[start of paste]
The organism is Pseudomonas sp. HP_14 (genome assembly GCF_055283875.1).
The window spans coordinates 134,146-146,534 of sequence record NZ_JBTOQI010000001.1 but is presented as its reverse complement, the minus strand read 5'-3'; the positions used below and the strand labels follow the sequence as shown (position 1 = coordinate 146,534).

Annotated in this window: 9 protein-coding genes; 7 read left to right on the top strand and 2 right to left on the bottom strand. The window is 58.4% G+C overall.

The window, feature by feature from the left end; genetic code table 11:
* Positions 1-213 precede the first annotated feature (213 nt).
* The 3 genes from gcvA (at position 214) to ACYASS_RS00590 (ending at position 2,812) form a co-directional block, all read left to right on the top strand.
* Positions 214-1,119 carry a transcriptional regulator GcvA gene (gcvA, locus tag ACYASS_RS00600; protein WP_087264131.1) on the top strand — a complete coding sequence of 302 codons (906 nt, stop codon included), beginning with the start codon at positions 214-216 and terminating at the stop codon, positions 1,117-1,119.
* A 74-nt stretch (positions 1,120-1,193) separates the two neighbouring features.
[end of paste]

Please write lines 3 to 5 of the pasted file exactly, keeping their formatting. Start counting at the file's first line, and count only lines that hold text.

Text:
Annotated in this window: 9 protein-coding genes; 7 read left to right on the top strand and 2 right to left on the bottom strand. The window is 58.4% G+C overall.

The window, feature by feature from the left end; genetic code table 11:
* Positions 1-213 precede the first annotated feature (213 nt).